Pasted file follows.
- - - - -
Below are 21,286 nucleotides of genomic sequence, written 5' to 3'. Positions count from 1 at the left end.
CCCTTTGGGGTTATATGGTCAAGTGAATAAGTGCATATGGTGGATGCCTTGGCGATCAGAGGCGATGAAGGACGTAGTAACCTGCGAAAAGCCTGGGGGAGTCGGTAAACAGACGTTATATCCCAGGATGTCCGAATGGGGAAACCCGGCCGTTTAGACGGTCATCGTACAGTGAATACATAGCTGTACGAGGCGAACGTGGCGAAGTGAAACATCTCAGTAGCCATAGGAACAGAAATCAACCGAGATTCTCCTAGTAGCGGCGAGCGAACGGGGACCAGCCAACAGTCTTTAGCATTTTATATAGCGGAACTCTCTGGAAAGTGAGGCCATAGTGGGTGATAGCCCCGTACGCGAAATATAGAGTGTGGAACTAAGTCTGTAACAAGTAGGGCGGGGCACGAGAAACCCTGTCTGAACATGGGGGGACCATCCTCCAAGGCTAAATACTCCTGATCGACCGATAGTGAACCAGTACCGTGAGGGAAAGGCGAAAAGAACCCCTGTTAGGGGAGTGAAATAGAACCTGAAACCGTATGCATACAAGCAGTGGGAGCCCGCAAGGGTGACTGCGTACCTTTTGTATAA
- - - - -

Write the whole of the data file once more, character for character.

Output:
Below are 21,286 nucleotides of genomic sequence, written 5' to 3'. Positions count from 1 at the left end.
CCCTTTGGGGTTATATGGTCAAGTGAATAAGTGCATATGGTGGATGCCTTGGCGATCAGAGGCGATGAAGGACGTAGTAACCTGCGAAAAGCCTGGGGGAGTCGGTAAACAGACGTTATATCCCAGGATGTCCGAATGGGGAAACCCGGCCGTTTAGACGGTCATCGTACAGTGAATACATAGCTGTACGAGGCGAACGTGGCGAAGTGAAACATCTCAGTAGCCATAGGAACAGAAATCAACCGAGATTCTCCTAGTAGCGGCGAGCGAACGGGGACCAGCCAACAGTCTTTAGCATTTTATATAGCGGAACTCTCTGGAAAGTGAGGCCATAGTGGGTGATAGCCCCGTACGCGAAATATAGAGTGTGGAACTAAGTCTGTAACAAGTAGGGCGGGGCACGAGAAACCCTGTCTGAACATGGGGGGACCATCCTCCAAGGCTAAATACTCCTGATCGACCGATAGTGAACCAGTACCGTGAGGGAAAGGCGAAAAGAACCCCTGTTAGGGGAGTGAAATAGAACCTGAAACCGTATGCATACAAGCAGTGGGAGCCCGCAAGGGTGACTGCGTACCTTTTGTATAA